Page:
When I got my first job out of grad school, I was exposed to the groundbreaking work of William Ury, one of the world’s leading experts on negotiation and cofounder of the Harvard Negotiation Project. I expected him to teach us the machiavellian tricks of deal masters.
What his research of the most successful negotiators found surprised me. It turns out that manipulation is not one of the key skills of a top deal-maker after all. Instead, successful negotiators uncover the interests behind the other person’s position.
In other words, effective deal-makers are curious enough to find the thing behind the thing. They’re looking for the motives behind the other party’s demands. By understanding those motives, top negotiators know they can shape proposals that have a higher chance of getting a deal done.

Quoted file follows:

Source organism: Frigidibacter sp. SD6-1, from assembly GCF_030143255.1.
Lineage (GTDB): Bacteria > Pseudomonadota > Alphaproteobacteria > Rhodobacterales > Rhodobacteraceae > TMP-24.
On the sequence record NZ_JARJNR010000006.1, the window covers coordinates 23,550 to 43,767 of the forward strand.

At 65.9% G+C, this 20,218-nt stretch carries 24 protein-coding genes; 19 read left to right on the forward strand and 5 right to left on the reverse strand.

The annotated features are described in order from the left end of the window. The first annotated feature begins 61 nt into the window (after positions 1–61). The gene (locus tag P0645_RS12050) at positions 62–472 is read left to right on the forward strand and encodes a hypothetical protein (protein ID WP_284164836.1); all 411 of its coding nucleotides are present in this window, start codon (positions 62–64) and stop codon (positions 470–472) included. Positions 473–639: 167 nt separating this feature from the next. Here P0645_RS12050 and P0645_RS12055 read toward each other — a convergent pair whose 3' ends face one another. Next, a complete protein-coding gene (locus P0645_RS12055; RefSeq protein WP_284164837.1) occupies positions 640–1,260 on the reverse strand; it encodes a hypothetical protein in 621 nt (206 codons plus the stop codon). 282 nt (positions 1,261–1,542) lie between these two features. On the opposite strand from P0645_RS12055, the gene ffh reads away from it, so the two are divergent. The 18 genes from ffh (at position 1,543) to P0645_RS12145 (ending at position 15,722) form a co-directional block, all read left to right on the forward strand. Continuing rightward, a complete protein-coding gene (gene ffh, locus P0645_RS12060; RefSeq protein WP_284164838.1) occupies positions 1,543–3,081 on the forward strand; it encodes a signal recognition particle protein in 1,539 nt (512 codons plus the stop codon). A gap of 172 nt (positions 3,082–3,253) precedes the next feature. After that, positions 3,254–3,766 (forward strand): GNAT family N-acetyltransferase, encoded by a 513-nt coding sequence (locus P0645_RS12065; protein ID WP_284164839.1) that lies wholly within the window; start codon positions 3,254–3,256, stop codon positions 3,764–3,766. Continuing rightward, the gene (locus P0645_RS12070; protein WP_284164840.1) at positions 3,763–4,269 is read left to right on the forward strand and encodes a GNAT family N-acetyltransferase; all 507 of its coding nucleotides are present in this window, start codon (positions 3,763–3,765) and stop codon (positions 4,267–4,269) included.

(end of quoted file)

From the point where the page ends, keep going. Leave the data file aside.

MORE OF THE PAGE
That’s what any pro listener does. She listens for the thing behind the thing. She’s attentive to the spoken and unspoken motives of the person to whom she’s listening. She knows that giving proper respect to motives is a way of subtly communicating “I have your back.” And helping the speaker feel that makes all the difference to the relationship.